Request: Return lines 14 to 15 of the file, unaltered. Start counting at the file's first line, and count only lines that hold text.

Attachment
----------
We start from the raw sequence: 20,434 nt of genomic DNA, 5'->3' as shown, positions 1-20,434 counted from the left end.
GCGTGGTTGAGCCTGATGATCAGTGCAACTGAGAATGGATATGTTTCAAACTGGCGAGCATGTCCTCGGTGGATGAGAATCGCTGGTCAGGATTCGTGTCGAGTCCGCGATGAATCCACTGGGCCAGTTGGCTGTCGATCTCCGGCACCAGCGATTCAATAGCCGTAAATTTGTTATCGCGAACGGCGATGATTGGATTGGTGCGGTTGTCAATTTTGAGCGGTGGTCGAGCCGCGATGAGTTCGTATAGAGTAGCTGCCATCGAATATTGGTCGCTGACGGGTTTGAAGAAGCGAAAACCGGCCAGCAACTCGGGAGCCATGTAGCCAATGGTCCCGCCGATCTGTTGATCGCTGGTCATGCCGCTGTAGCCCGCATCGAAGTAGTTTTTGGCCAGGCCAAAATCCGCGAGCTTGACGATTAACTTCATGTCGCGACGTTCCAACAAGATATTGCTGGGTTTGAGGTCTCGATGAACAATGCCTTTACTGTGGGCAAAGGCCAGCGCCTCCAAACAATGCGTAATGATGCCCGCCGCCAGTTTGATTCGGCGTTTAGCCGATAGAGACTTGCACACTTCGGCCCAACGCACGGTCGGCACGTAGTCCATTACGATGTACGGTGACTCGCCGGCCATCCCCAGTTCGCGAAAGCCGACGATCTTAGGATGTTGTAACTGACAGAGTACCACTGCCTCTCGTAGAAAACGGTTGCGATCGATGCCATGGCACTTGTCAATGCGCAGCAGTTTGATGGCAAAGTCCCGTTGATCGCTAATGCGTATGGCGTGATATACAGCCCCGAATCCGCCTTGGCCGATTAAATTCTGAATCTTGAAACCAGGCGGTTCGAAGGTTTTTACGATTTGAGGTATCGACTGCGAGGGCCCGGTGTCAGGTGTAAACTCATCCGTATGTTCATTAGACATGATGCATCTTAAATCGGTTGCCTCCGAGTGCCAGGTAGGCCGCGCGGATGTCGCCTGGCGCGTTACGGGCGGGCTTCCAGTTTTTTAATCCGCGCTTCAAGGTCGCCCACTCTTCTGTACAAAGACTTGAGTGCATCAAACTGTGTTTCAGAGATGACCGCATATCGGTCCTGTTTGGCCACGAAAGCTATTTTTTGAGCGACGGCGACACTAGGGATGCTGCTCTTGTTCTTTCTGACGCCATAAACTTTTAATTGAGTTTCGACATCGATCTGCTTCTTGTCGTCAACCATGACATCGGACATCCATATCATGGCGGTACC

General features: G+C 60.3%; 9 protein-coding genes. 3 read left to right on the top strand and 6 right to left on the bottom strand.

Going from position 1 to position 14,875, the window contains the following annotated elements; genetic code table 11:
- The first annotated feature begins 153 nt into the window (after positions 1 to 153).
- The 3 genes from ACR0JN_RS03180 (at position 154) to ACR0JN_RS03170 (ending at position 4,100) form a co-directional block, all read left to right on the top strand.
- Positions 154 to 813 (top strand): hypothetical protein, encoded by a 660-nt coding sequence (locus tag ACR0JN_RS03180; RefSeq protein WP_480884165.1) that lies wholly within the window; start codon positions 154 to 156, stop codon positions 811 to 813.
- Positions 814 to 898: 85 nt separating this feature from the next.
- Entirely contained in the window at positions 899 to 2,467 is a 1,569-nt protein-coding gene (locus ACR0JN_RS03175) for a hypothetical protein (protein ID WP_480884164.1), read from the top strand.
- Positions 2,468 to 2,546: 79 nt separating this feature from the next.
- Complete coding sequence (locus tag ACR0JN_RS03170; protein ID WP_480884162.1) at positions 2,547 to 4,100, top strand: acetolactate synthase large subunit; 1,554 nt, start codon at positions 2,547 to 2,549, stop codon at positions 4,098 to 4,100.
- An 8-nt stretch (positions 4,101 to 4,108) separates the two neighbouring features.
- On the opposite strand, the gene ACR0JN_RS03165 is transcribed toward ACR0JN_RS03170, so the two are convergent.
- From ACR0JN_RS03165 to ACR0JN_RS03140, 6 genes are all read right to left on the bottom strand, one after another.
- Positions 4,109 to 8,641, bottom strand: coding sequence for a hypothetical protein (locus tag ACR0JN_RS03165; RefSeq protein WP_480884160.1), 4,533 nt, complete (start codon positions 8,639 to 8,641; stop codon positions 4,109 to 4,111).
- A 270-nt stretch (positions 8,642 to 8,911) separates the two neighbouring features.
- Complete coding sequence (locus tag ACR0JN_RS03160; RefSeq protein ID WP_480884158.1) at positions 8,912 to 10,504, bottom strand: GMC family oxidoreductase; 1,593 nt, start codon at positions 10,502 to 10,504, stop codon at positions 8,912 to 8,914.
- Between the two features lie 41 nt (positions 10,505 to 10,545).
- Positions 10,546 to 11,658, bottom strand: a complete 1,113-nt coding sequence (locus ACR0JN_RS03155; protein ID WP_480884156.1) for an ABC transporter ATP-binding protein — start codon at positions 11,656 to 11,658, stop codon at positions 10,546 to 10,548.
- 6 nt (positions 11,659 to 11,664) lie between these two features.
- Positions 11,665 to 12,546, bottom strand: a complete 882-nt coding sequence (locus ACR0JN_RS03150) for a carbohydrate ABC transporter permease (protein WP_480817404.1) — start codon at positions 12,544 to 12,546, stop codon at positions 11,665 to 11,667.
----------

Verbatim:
- From ACR0JN_RS03165 to ACR0JN_RS03140, 6 genes are all read right to left on the bottom strand, one after another.
- Positions 4,109 to 8,641, bottom strand: coding sequence for a hypothetical protein (locus tag ACR0JN_RS03165; RefSeq protein WP_480884160.1), 4,533 nt, complete (start codon positions 8,639 to 8,641; stop codon positions 4,109 to 4,111).